“Sean Penn, Cambodia, Here We Come!”
October 11th, 2009
The job of being an editor on The Amazing Race is really a tough one. In each episode, you need to turn the unsuspenseful into the suspenseful, and emphasize the zany in the mundane. Of course, it helps that often The Amazing Race is suspenseful, and that it is often extremely zany, and that the cast of characters involved can often enhance both of these elements. As such, it is likely every editor’s dream to receive a team like Zev and Justin, who deciding that Phnom Penh is actually Sean Penn, and who strike up a hilarious and fantastic relationship with their cab driver Thierry.
However, the editors also have to come to terms with how, precisely, they’re going to send someone home. Last week, Marcy and Ron got sent home after struggling with a Detour (they were just too slow, plain and simple), so Marcy got a lot of talking heads about her father’s time in Vietnam. The episode was a sendoff, albeit it a slight one, a last hurrah. In other instances, the editors love playing up irony or the impact of a single mistake, and sometimes they even play a game of Schadenfreude.
But as the teams race through Cambodia, the editors have the toughest job of all: turning triumph into adversity in a split second. It’s a chance of pace the episode handles with the grace of a newborn giraffe, heightening my sympathy for the difficulty of the editors’ job while also lowering my interest in this season, all in one fell swoop.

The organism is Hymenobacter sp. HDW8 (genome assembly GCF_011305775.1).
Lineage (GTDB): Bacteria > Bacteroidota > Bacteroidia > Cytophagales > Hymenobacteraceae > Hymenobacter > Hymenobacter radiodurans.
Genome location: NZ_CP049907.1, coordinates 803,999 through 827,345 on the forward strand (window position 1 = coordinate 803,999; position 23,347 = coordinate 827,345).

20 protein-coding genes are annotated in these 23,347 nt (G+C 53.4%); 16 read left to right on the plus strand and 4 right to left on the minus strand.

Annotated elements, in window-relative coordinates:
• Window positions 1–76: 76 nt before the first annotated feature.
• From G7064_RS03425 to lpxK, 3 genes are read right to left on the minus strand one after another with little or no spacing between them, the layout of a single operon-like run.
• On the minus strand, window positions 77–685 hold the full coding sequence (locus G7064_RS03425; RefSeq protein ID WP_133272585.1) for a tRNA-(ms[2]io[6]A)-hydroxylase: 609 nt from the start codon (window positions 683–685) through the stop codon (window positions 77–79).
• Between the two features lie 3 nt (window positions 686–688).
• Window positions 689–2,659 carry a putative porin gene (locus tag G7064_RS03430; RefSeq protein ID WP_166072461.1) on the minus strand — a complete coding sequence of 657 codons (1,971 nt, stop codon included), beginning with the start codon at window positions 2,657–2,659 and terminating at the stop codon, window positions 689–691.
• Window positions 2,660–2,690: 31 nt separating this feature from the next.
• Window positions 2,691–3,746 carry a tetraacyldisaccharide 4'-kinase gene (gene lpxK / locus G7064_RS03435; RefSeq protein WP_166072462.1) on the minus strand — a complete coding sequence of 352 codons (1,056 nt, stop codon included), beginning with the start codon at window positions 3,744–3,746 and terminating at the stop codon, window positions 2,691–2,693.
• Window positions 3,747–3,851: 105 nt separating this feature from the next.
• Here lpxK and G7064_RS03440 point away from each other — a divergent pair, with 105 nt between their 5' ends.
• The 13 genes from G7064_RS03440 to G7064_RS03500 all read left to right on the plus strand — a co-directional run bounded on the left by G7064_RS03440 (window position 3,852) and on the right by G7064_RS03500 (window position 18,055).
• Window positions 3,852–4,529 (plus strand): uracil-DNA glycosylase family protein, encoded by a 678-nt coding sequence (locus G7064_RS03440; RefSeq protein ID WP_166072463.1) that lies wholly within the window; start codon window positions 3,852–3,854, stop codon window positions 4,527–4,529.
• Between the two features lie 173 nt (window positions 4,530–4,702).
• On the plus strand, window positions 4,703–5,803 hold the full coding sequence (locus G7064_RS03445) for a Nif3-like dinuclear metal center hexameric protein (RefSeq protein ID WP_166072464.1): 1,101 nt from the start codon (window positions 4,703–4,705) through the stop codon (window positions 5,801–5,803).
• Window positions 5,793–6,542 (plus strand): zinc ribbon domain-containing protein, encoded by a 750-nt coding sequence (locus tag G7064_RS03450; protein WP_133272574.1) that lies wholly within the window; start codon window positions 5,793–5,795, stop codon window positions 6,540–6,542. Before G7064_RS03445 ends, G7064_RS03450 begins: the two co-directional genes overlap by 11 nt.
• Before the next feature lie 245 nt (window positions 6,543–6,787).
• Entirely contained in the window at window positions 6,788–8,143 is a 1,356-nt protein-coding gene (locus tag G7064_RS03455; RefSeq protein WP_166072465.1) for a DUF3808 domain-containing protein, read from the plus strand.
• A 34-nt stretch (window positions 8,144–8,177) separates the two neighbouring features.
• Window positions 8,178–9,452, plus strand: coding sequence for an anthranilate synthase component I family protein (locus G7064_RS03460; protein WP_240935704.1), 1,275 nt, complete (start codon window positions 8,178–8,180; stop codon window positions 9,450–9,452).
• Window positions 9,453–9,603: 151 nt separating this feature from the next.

“They Thought Godzilla was Walking Down the Street”
September 27th, 2009
There’s a point in the 15th Season Premiere of the 7-time Emmy winning The Amazing Race where Sam and Dan (the gay brothers) note that they have a problem: at various point in the race, both of them step up to be the leader and the result is a heated argument in Vietnam and a delayed arrival at the pit stop. At heart of that moment, and this episode, is the idea of leadership, of being able to find an individual dynamic that allows two teammates (who could be very similarly or very different) to trust one another to get to the mat in first place.
Leadership was the central theme in a premiere that challenges racers to herd large groups of both people and fowl, something that is challenging for one person when they don’t speak the language but which becomes even more difficult when you have two people who can’t decide who the leader is, or when you have one teammate completing a task while another yells at them from the nearby gazebo. The teams that succeed on the race are those who are able to establish a team, which operates in such a way that they each lead one another, and where splitting them apart or asking them to lead others sees them shifting roles to fit the situation.
This year’s premiere isn’t quite as emotional as last year’s, nor does it feature such an intense finish line dash, but over its two hours we get to see a good balance of tasks which test the fortitude of these teams, challenge their ability to handle both luck and the game’s contrivances, and perhaps most importantly answers the question of whether or not Phil Keoghan would make a good Japanese Game Show host (the answer? Of course he would.). It’s an enjoyable return for a show that I really enjoy, although one which is particularly tough to cover in the early going.